Day of the Outlaw


Action / Western


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Downloaded 11,022 times
March 08, 2016 at 07:14 AM


Tina Louise as Helen Crane
Burl Ives as Jack Bruhn
Dabbs Greer as Doc Langer, Veterinarian
William Schallert as Preston
720p 1080p
674.94 MB
23.976 fps
1hr 32 min
P/S 2 / 4
1.44 GB
23.976 fps
1hr 32 min
P/S 5 / 1

Movie Reviews

Reviewed by whpratt1 10 / 10

White western

This 1959 black and white Western story had very eerie photography which was about a town with very few people, high in the mountains, snow covered and plenty of fog. It had some very depressing scenes with hardly any groceries on the store shelves and very few bottles of booze behind the bar. Horses and men had trouble walking in the snow and you never knew who was going to kill who, a horse was even killed because it fell and broke his leg. Burl Ives,(Jack Bruhn) did not sing a song, but gave orders to his men, and kept them from any women or drink. Bruhn sort of took over the town and layed the law down and had a bullet removed without even a drop of booze to ease the pain. Robert Ryan(Blaise Starrett) was in love with a married woman and managed to leave the town and then return as a hero. Tina Louise (Helen Crane) was the sweetheart of this film and Elisha Cook Jr.,"I Wake Up Screaming" and "Rosemary's Baby", was a barber in this picture, however, you never saw him give a haircut, nor his usual bulging eyes and nervous looks. Believe it or not, there was some laughs in this film, especially when the men were allowed to dance with the few local woman, they went wild and just jumped and threw them all around, only to try to get a kiss. This is still a classic film and is worth viewing.

Reviewed by AKA_Paul_Murphy 9 / 10

Hard as nails Classic, The Asphalt Jungle meets the Wild Bunch

I love this film because the main character, Blaise Starret does his best to fit into a changing society that holds none of the values of the times he grew up in, in this case the coming of civilisation and big business to the Wild West where he was a gunslinger in the past.

What also made Starret compelling was although not mentioned, but hinted at, he might have been as a bad a person as any of the gang of outlaws ,lead by Burl Ives's Jack Bruhn, that ride in and take over the town.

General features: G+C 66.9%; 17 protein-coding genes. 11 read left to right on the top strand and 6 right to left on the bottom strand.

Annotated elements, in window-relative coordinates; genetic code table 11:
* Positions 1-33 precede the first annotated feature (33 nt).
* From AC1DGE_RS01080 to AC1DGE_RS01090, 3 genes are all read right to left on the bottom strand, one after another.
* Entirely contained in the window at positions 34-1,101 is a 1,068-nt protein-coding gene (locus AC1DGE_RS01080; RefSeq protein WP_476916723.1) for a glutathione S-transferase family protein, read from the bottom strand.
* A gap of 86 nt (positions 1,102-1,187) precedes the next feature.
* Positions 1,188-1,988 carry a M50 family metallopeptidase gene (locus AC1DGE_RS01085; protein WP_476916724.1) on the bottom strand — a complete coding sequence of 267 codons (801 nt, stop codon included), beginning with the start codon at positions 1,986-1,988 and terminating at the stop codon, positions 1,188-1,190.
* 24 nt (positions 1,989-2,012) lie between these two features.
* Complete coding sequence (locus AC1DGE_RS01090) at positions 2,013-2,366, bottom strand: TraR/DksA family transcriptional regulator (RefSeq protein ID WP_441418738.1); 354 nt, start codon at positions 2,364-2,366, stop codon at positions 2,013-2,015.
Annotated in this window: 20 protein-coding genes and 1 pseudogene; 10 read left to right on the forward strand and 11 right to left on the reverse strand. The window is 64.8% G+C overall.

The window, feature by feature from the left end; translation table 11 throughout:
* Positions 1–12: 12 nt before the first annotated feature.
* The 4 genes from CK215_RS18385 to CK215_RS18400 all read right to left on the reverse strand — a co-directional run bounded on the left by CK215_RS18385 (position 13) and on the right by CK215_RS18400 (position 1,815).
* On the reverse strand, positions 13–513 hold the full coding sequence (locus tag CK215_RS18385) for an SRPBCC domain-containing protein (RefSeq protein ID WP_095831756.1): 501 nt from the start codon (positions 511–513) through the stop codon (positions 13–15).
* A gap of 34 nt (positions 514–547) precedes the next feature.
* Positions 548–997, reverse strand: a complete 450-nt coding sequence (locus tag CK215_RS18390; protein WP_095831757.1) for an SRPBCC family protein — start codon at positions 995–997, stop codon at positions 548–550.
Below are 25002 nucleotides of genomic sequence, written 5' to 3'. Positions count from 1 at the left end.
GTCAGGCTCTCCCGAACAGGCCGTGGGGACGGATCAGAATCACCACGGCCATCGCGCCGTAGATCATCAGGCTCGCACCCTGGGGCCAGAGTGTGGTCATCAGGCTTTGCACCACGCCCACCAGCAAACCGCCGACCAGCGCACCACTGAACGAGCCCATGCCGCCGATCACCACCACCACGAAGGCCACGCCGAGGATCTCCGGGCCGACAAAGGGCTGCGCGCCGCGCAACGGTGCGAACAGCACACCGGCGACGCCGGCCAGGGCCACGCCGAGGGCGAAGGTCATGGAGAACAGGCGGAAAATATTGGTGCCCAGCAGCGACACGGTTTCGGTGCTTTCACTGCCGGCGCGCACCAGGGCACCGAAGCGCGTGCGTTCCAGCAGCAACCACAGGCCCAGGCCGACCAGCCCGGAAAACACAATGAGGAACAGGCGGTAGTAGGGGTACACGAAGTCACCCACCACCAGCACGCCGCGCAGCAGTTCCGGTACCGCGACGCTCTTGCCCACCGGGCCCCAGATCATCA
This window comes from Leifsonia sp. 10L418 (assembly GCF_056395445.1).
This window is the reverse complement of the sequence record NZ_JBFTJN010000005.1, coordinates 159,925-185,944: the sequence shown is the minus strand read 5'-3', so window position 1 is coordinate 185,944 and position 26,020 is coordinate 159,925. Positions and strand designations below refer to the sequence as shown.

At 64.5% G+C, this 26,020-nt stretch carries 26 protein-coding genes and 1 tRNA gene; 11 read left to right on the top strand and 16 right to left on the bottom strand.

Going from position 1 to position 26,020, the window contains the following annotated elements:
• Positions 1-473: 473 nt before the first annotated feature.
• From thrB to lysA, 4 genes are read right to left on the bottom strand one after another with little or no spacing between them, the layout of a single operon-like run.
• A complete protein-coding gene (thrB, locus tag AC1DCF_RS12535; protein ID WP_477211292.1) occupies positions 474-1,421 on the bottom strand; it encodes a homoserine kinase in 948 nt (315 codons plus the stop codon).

It was for this reason that he lead the outlaws out into the blizzard to their deaths, and most likely his as well.

I found this theme of heroic self sacrifice more believable than the garbage that Hollywood spews out.

The theme of change was in stark contrast to the Wild Bunch where Bishop and Engstrom was unable to change with the times (surprisingly Deke Thornton, played by Robert Ryan, is a similar character to Starret as he had to change, did Sam Peckinpah get the idea of Thrornton from Day of the Outlaw?) Back to the film, overall, it was great, tough acting by all concerned, particularly Ryan and Ives, taut direction, beautiful cinematography, I have never scene such striking images of snowstorms and snow capped mountain landscapes, and a satisfying storyline.

If you get a chance to see this, do it!

Reviewed by planktonrules 8 / 10

Fresh enough to merit a watch

I must admit up front that I am not a huge fan of Westerns and the biggest reason I watched this film was because it had Robert Ryan in it. For some time, I have thought that Ryan was one of the best "unknown" actors, as he appeared and even starred in quite a few films but most people today have no idea who he was. My admiration for him is because he looked a lot like an ordinary guy (since he wasn't overly handsome) but despite this, his performances always seemed so realistic. He really was a heck of a good actor and his work in this film is no exception.

DAY OF THE OUTLAW isn't a great Western but it is different enough from the average film that it seems fresh enough to merit watching. What I particularly liked is how the first 15 minutes or so of the film turned out to be not at all directly related to where the film went next. Not knowing the plot, this really took me off guard--and I like when a film isn't easy to predict.

I also liked the idea of a gang of thugs invading and holding a town hostage--though this idea has been done before in Westerns (FIRECREEK) and non-Westerns (THE WILD ONE). What made this one stand out more from the others is that this group wasn't just bad in the usual sense, they were moral degenerates--rapists and sadists, not just socipaths or thieves. Plus, the idea of a strong but wounded leader (Burl Ives) trying to control these sick freaks was fascinating--as was the final showdown.

All in all, a very good film and one you should try to find due to its intelligent script and excellent acting.

By the way, one reviewer said they felt Burl Ives was wrong for the part since in real life he was a nice-guy folk singer. Well, with gritty previous roles in CAT ON A HOT TIN ROOF and THE BIG COUNTRY, I would certainly have to disagree with the sentiment, as Ives played the heavy in movies about as often as he played a good guy.

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